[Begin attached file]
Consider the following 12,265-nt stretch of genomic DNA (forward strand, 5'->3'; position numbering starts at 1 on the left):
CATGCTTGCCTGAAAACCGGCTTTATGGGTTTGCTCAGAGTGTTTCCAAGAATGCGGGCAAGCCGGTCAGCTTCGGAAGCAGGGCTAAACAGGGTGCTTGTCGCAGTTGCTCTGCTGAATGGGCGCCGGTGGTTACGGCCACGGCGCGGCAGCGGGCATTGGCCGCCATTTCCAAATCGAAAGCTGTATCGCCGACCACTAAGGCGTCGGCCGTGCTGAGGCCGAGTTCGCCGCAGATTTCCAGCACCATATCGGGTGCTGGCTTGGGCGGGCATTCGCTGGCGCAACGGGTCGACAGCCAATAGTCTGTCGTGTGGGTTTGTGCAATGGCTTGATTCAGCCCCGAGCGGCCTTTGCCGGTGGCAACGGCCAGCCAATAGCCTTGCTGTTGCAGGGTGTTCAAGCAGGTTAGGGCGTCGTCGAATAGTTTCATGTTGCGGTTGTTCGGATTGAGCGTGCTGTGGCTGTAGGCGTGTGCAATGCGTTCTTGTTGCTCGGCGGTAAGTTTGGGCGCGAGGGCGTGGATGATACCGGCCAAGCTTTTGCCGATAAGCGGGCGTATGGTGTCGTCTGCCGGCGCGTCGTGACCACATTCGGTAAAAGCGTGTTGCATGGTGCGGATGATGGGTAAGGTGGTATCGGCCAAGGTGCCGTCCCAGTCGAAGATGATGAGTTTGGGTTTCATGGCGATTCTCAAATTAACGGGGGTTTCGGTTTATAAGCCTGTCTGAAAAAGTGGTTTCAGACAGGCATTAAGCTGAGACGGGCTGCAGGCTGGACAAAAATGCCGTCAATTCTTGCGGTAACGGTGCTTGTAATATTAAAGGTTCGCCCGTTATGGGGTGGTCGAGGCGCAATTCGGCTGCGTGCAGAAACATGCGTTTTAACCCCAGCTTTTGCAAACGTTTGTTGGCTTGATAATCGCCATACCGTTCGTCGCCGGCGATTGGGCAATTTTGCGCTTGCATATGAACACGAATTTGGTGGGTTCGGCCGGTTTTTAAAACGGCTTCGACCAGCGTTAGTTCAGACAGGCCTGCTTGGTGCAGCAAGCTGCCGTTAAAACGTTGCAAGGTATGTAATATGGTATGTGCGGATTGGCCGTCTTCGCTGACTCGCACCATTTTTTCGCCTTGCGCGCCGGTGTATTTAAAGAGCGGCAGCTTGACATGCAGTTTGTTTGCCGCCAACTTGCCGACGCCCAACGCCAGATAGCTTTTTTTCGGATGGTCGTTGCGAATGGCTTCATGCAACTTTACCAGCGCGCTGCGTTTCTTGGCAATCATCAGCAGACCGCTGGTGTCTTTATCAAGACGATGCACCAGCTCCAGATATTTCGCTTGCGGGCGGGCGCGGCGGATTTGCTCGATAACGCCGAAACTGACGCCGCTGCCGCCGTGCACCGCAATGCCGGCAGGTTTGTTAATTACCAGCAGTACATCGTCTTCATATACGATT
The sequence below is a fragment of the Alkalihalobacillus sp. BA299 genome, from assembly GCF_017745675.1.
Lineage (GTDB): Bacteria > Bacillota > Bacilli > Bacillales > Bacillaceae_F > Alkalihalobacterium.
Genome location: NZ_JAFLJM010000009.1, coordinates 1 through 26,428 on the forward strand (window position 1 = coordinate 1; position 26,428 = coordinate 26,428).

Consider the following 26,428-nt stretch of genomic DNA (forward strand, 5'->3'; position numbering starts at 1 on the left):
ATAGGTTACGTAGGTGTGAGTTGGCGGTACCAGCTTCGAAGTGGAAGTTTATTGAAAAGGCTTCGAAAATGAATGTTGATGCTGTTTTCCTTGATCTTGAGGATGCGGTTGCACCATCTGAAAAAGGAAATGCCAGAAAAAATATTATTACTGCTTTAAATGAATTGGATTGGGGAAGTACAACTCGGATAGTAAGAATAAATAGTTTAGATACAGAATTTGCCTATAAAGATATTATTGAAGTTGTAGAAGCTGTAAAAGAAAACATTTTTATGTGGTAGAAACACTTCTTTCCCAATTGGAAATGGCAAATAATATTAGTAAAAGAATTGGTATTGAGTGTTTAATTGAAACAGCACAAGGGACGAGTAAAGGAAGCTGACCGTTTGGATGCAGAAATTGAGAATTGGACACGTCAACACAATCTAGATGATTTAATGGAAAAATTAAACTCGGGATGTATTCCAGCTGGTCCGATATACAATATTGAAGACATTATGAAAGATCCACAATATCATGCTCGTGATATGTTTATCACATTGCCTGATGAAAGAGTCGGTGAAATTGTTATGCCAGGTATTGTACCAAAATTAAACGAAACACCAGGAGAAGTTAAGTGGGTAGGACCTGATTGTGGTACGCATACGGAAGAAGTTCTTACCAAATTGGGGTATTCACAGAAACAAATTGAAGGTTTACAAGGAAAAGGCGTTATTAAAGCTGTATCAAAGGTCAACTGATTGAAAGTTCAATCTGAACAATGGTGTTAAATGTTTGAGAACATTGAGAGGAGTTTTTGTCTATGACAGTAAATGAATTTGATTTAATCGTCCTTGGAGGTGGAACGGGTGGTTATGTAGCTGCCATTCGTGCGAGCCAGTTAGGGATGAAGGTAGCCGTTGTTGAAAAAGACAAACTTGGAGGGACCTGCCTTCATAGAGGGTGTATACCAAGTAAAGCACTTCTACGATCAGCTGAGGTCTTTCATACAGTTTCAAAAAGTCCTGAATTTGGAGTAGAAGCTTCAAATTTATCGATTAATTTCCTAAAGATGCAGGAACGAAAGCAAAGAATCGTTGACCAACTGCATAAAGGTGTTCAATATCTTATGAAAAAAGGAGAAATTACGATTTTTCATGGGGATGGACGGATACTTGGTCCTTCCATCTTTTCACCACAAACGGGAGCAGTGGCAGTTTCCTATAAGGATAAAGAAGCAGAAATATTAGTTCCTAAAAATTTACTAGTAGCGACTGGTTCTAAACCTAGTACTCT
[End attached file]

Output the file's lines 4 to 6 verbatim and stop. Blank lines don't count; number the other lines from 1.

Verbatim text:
Lineage (GTDB): Bacteria > Bacillota > Bacilli > Bacillales > Bacillaceae_F > Alkalihalobacterium.
Genome location: NZ_JAFLJM010000009.1, coordinates 1 through 26,428 on the forward strand (window position 1 = coordinate 1; position 26,428 = coordinate 26,428).

Consider the following 26,428-nt stretch of genomic DNA (forward strand, 5'->3'; position numbering starts at 1 on the left):